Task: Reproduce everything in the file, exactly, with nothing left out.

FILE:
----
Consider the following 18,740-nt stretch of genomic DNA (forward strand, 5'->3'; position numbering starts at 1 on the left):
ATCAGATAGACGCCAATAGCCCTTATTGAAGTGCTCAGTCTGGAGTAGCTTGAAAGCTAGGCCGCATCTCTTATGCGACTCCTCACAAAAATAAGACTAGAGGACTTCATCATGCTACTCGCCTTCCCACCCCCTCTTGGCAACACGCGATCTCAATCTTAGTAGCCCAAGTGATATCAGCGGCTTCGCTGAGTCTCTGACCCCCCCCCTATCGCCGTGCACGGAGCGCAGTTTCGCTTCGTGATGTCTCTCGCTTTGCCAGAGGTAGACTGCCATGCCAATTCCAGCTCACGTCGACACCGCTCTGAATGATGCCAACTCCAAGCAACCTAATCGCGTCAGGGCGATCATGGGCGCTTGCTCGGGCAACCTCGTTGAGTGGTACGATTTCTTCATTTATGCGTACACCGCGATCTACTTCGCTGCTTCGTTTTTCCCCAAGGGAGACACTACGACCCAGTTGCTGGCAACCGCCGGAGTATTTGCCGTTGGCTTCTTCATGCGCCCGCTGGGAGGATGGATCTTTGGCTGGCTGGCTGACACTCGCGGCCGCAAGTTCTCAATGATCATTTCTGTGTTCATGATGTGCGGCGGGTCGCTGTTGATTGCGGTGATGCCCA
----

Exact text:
Consider the following 18,740-nt stretch of genomic DNA (forward strand, 5'->3'; position numbering starts at 1 on the left):
ATCAGATAGACGCCAATAGCCCTTATTGAAGTGCTCAGTCTGGAGTAGCTTGAAAGCTAGGCCGCATCTCTTATGCGACTCCTCACAAAAATAAGACTAGAGGACTTCATCATGCTACTCGCCTTCCCACCCCCTCTTGGCAACACGCGATCTCAATCTTAGTAGCCCAAGTGATATCAGCGGCTTCGCTGAGTCTCTGACCCCCCCCCTATCGCCGTGCACGGAGCGCAGTTTCGCTTCGTGATGTCTCTCGCTTTGCCAGAGGTAGACTGCCATGCCAATTCCAGCTCACGTCGACACCGCTCTGAATGATGCCAACTCCAAGCAACCTAATCGCGTCAGGGCGATCATGGGCGCTTGCTCGGGCAACCTCGTTGAGTGGTACGATTTCTTCATTTATGCGTACACCGCGATCTACTTCGCTGCTTCGTTTTTCCCCAAGGGAGACACTACGACCCAGTTGCTGGCAACCGCCGGAGTATTTGCCGTTGGCTTCTTCATGCGCCCGCTGGGAGGATGGATCTTTGGCTGGCTGGCTGACACTCGCGGCCGCAAGTTCTCAATGATCATTTCTGTGTTCATGATGTGCGGCGGGTCGCTGTTGATTGCGGTGATGCCCA